Boomer retirements driving down labor force

65-plus age group by far the fastest-growing in Ohio.


Only half of Ohio’s decline in unemployment since 2010 has been due to people finding work. The other half has been caused by a drop in the state’s labor force.

But why is the labor force shrinking?

New population estimates from the U.S. Census Bureau dispute a common assumption that declines in the unemployment rate are largely driven by discouraged workers. These people aren’t counted because they have given up looking for work. But the new estimates point to another force: It’s the Baby Boom flexing its demographic muscles again. This time, the boomers are retiring.

Since 2010, the 65-plus age group is by far the fastest-growing both in the state and the nation. And in Ohio, the building wave of the Baby Boom population reaching retirement age dwarfs the decline in the state labor force.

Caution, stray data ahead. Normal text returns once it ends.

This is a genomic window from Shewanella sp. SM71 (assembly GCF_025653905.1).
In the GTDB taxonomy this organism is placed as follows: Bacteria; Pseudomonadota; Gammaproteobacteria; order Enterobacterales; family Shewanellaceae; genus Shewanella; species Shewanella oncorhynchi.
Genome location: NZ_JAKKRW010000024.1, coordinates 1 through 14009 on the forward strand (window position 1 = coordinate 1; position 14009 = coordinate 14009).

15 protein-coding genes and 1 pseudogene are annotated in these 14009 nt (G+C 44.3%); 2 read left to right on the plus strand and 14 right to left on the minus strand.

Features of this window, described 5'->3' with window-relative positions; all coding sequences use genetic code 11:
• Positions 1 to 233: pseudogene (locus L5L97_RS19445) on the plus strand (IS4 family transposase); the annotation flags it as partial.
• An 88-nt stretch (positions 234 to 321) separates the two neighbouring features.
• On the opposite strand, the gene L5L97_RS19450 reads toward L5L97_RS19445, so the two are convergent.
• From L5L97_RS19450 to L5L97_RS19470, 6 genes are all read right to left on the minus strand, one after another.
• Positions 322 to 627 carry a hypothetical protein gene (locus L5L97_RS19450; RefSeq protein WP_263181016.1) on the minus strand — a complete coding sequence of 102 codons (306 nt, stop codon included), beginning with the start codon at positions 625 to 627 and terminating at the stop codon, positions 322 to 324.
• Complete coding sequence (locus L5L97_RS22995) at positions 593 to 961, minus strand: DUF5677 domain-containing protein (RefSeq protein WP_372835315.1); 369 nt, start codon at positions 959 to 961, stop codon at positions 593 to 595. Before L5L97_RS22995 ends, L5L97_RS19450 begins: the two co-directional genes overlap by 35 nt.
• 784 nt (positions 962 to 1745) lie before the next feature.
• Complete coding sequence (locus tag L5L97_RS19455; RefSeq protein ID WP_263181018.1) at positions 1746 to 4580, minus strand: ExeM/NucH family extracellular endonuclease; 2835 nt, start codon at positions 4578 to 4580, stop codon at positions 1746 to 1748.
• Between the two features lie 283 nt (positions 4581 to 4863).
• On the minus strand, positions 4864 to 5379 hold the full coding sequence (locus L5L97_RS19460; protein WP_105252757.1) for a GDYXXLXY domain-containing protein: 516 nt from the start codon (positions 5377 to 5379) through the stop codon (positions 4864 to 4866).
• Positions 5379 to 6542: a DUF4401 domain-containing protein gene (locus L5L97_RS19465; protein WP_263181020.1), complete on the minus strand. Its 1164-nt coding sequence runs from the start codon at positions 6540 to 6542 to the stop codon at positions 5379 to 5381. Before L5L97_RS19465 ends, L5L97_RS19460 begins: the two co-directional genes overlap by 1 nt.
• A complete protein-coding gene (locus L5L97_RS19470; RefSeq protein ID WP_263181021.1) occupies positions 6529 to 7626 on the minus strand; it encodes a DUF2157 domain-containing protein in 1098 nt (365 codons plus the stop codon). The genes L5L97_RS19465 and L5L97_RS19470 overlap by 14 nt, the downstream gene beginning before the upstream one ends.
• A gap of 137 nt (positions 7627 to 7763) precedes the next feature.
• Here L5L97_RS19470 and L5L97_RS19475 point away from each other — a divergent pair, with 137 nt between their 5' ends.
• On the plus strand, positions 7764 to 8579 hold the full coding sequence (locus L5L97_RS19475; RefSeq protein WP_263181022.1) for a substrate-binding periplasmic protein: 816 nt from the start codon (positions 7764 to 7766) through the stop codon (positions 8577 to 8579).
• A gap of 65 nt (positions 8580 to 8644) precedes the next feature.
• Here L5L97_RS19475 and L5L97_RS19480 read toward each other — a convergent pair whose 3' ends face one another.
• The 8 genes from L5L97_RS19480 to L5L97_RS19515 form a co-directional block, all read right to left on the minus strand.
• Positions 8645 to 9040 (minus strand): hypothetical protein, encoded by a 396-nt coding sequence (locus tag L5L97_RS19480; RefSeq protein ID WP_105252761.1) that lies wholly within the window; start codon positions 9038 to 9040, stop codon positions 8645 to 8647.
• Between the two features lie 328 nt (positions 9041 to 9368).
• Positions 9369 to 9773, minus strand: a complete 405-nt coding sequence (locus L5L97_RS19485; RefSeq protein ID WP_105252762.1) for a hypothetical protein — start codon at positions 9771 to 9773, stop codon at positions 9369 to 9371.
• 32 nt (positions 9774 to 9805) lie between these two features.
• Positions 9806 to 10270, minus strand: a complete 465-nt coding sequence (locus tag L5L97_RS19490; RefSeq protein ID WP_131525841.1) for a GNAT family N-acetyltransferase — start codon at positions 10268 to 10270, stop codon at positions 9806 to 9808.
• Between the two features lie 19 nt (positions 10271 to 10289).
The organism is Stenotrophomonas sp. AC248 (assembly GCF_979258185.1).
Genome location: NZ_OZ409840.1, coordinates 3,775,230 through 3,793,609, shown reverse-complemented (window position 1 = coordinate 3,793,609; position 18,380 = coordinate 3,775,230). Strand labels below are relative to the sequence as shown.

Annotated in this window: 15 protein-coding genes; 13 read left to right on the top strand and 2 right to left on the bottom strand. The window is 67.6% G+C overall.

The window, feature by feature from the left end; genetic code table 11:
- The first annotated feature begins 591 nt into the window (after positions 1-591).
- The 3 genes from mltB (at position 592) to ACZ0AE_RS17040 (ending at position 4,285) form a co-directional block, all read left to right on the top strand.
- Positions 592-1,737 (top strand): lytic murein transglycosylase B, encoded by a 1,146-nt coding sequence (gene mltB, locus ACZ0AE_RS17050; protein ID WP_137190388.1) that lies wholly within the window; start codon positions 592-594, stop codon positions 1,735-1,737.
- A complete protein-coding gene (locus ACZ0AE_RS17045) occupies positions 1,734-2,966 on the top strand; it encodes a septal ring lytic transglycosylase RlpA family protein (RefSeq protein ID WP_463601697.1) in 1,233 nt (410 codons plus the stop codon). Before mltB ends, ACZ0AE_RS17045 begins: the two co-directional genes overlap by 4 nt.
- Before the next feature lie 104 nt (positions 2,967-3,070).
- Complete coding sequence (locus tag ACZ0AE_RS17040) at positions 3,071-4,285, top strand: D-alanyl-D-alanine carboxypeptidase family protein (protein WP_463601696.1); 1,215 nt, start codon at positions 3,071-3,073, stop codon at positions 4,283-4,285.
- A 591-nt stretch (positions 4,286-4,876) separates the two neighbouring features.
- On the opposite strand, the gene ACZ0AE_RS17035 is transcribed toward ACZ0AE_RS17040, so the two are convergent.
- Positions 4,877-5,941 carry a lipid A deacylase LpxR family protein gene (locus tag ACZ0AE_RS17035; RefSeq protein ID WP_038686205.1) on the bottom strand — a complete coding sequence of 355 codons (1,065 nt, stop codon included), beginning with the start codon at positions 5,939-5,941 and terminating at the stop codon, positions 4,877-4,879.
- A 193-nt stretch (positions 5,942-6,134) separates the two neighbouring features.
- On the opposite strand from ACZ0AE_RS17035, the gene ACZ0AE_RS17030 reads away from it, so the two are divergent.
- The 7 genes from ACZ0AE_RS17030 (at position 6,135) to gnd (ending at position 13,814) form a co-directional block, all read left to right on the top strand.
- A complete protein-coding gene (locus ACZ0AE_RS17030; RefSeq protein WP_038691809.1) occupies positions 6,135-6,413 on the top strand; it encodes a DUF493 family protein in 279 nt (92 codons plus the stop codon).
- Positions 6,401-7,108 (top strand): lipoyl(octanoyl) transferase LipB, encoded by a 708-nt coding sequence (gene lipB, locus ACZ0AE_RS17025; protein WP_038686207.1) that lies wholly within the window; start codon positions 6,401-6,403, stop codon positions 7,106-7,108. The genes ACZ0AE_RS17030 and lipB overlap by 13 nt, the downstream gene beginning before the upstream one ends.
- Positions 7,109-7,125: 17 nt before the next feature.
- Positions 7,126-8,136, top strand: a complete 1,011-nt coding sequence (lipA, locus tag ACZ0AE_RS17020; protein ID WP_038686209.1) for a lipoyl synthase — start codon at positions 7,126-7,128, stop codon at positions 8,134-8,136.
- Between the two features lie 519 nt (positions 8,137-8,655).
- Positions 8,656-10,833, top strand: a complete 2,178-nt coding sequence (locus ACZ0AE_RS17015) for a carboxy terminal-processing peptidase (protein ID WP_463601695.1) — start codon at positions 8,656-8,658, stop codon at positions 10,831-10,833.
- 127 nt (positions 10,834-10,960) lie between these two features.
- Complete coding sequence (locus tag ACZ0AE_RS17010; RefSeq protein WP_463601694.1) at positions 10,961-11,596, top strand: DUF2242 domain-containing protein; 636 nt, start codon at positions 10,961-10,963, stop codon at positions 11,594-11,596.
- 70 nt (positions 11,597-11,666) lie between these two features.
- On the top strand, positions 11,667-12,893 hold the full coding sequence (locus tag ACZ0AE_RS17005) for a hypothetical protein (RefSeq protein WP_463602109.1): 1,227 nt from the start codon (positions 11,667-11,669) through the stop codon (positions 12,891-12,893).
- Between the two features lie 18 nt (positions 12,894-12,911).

The population estimates show that Ohio saw microscopic population growth from 2010 to 2013, increasing by only about 25,000 people, or 0.2 percent.

More worrisome, the state also saw declines in both children under 16 (a decrease of 55,785, or 2.3 percent) and the working age population from 16 to 64 (down 44,528, or 0.6 percent).

But the state’s retirement-age population has surged, increasing by almost 126,000, a robust 7.7 percent. (Nationally, the 65-plus group is up 10.4 percent.)

By comparison, the state’s labor force shrank by 79,000 during the four-year period.

Just turning 65 doesn’t guarantee retirement. Some Baby Boomers are continuing to work past 65, but others have taken early retirement. In any case, the first three years of Baby Boomers — the generation that has been causing demographic disruptions ever since it began — will have turned 65 by this year.

Phyllis Cummins, a research scholar at the Scripps Gerontology Center at Miami University, said the estimates show that Ohio will need its older workers to stay on the job longer.

“What this tells me is that Ohio is going to continue to rely on its older workers just to be economically competitive,” Cummins said. “We need for these people to stay in the labor force. And it’s important to identify strategies that will allow that, whether it be job training or accommodations in the workplace.”